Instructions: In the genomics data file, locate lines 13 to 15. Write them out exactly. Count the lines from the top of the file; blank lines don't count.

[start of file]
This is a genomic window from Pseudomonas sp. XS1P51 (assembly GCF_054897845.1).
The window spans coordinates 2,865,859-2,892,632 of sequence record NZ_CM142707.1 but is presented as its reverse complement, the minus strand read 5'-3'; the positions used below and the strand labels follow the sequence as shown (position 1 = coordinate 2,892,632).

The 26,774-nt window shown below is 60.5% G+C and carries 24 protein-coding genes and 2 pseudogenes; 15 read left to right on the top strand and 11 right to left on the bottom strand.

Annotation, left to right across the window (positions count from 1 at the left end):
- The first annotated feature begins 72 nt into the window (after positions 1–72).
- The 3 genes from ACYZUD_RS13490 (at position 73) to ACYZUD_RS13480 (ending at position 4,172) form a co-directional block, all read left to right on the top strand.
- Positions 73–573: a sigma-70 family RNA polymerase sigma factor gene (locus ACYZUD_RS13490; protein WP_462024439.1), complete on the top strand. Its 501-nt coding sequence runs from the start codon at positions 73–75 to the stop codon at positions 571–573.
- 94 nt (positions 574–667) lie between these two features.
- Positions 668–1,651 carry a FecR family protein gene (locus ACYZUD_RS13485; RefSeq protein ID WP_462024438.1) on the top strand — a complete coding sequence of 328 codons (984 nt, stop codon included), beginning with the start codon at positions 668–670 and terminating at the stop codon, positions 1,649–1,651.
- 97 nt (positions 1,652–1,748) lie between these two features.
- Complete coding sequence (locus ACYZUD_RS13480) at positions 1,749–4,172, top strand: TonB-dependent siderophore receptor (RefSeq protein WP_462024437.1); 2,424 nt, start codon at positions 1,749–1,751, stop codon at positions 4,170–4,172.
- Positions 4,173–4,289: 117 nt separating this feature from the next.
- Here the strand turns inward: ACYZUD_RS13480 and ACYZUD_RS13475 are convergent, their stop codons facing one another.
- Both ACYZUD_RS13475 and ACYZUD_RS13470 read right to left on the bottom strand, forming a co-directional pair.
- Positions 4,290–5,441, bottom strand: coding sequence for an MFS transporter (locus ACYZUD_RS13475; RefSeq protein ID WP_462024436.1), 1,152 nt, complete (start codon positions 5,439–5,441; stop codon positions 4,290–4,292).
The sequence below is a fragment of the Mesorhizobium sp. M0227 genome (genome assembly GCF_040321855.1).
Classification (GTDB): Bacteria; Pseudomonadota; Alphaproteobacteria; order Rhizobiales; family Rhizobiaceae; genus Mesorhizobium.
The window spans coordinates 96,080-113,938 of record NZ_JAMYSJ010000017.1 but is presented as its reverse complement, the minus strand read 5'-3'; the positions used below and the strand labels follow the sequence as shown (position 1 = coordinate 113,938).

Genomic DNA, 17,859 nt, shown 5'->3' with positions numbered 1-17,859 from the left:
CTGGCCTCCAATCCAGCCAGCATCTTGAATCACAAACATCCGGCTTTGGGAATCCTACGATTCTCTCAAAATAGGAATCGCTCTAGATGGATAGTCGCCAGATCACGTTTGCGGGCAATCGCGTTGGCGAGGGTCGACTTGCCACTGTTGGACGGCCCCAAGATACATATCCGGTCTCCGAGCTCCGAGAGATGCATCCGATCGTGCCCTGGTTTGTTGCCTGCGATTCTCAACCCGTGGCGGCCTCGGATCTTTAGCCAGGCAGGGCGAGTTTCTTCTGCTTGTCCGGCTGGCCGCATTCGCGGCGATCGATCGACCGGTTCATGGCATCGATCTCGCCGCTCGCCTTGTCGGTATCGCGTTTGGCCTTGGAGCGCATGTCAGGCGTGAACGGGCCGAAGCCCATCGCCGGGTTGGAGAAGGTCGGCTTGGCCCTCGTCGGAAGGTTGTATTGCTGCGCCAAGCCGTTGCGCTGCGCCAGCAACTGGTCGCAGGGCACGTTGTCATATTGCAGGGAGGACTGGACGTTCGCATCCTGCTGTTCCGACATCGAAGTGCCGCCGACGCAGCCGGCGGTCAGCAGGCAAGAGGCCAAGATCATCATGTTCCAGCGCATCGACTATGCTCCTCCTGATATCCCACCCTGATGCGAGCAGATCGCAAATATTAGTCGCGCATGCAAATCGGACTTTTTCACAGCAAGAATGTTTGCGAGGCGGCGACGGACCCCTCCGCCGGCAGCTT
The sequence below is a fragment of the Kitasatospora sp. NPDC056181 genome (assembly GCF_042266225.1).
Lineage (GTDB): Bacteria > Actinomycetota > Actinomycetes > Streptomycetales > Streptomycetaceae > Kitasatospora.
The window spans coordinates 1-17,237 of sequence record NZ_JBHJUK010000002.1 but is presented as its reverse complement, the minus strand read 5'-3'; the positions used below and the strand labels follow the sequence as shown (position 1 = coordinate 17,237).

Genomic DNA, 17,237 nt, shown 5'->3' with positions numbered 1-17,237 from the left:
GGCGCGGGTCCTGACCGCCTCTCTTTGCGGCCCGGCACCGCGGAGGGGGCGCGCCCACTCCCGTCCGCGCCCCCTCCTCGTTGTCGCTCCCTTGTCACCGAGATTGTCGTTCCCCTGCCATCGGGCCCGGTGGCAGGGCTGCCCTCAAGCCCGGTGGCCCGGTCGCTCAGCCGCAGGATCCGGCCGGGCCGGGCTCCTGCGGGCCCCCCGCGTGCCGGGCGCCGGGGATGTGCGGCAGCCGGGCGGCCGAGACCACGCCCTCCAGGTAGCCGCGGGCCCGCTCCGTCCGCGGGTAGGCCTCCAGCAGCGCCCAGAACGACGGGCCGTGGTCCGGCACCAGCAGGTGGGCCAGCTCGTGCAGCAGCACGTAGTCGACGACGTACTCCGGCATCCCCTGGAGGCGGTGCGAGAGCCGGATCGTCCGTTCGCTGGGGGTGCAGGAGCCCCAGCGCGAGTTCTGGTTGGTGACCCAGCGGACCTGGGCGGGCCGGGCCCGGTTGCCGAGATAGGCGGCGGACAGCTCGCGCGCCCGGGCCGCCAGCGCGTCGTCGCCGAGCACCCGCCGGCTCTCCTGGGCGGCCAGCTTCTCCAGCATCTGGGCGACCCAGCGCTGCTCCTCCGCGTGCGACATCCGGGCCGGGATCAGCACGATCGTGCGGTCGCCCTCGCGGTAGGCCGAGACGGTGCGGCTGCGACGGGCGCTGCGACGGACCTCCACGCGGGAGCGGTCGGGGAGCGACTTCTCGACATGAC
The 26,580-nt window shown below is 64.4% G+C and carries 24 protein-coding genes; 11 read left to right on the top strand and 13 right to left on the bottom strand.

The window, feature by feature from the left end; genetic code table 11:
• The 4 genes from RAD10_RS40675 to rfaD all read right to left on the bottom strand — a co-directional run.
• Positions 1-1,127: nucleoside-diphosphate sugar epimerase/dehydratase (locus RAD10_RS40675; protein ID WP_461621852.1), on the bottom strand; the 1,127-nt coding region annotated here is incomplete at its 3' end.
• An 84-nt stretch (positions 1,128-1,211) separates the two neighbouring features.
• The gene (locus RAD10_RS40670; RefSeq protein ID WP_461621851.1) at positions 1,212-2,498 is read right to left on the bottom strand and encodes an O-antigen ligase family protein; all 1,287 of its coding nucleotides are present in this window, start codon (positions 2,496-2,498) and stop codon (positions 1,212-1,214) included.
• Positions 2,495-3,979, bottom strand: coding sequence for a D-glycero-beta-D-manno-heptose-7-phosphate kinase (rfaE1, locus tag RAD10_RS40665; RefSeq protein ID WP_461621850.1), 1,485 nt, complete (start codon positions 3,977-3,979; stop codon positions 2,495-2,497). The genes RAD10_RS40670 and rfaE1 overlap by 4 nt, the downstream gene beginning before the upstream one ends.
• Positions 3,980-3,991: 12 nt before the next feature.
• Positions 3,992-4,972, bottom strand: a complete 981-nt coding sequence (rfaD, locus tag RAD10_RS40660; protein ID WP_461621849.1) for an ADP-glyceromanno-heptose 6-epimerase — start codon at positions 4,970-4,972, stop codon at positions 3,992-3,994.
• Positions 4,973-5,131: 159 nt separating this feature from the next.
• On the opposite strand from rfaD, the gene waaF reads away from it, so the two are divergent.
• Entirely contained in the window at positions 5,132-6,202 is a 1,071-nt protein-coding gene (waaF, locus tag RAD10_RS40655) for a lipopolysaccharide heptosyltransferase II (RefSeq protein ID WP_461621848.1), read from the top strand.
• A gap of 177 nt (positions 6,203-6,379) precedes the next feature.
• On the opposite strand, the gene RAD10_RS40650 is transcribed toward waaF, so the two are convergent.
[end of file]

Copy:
- Here the strand turns inward: ACYZUD_RS13480 and ACYZUD_RS13475 are convergent, their stop codons facing one another.
- Both ACYZUD_RS13475 and ACYZUD_RS13470 read right to left on the bottom strand, forming a co-directional pair.
- Positions 4,290–5,441, bottom strand: coding sequence for an MFS transporter (locus ACYZUD_RS13475; RefSeq protein ID WP_462024436.1), 1,152 nt, complete (start codon positions 5,439–5,441; stop codon positions 4,290–4,292).